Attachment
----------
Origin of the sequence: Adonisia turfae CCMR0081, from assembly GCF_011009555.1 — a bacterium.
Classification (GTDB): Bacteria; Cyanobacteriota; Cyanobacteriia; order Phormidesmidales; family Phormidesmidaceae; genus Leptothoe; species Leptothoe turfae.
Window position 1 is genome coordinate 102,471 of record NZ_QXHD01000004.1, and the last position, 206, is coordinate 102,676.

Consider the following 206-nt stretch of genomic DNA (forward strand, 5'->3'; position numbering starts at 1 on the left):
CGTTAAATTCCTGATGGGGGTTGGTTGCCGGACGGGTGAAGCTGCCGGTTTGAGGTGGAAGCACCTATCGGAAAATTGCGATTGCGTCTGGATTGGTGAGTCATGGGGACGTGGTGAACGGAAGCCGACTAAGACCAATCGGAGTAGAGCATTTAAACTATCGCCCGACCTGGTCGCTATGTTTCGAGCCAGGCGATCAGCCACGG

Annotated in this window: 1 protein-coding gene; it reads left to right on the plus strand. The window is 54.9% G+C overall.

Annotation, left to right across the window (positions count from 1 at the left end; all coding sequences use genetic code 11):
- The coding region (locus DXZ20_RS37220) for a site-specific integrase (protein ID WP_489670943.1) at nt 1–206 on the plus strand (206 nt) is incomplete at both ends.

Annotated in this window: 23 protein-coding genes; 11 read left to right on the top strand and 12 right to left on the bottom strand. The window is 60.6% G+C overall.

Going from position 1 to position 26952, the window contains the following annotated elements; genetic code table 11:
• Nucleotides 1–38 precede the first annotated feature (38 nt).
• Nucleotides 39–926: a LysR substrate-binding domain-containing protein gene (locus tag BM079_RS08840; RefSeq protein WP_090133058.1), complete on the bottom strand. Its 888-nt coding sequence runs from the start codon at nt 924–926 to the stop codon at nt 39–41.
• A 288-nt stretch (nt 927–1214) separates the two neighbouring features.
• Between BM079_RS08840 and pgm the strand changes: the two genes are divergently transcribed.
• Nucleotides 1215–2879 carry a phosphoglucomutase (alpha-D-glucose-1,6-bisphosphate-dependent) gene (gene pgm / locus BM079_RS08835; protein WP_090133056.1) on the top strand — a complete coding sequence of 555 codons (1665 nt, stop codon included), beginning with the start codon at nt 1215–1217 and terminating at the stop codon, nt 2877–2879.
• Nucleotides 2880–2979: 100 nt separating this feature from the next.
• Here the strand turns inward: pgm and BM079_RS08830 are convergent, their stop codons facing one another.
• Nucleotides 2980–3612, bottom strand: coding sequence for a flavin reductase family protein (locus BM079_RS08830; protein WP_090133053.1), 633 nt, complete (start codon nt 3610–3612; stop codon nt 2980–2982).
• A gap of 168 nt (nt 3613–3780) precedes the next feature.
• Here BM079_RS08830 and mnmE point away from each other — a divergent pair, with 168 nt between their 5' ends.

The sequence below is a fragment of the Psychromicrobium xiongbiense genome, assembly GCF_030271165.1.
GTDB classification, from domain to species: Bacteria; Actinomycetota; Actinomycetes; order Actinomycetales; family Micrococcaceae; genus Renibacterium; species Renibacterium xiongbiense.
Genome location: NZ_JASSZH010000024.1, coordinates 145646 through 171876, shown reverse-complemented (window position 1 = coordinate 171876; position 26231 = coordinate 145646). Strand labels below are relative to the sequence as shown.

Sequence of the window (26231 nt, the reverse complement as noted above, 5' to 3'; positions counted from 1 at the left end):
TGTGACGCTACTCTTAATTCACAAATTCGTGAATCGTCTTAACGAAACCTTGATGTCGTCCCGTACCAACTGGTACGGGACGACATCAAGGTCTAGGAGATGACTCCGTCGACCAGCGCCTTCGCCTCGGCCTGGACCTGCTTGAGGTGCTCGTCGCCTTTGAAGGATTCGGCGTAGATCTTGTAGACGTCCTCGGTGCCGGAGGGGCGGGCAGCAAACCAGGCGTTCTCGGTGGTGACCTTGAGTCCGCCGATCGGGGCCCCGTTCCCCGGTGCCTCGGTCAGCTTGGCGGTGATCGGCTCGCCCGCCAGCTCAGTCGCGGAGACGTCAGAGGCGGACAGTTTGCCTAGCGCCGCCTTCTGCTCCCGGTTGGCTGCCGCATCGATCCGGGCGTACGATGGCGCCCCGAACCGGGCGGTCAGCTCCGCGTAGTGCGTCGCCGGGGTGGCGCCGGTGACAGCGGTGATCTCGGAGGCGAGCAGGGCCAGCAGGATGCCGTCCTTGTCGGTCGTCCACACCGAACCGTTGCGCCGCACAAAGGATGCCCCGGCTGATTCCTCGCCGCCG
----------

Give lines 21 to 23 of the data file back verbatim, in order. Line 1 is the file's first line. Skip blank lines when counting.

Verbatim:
The sequence below is a fragment of the Psychromicrobium xiongbiense genome, assembly GCF_030271165.1.
GTDB classification, from domain to species: Bacteria; Actinomycetota; Actinomycetes; order Actinomycetales; family Micrococcaceae; genus Renibacterium; species Renibacterium xiongbiense.
Genome location: NZ_JASSZH010000024.1, coordinates 145646 through 171876, shown reverse-complemented (window position 1 = coordinate 171876; position 26231 = coordinate 145646). Strand labels below are relative to the sequence as shown.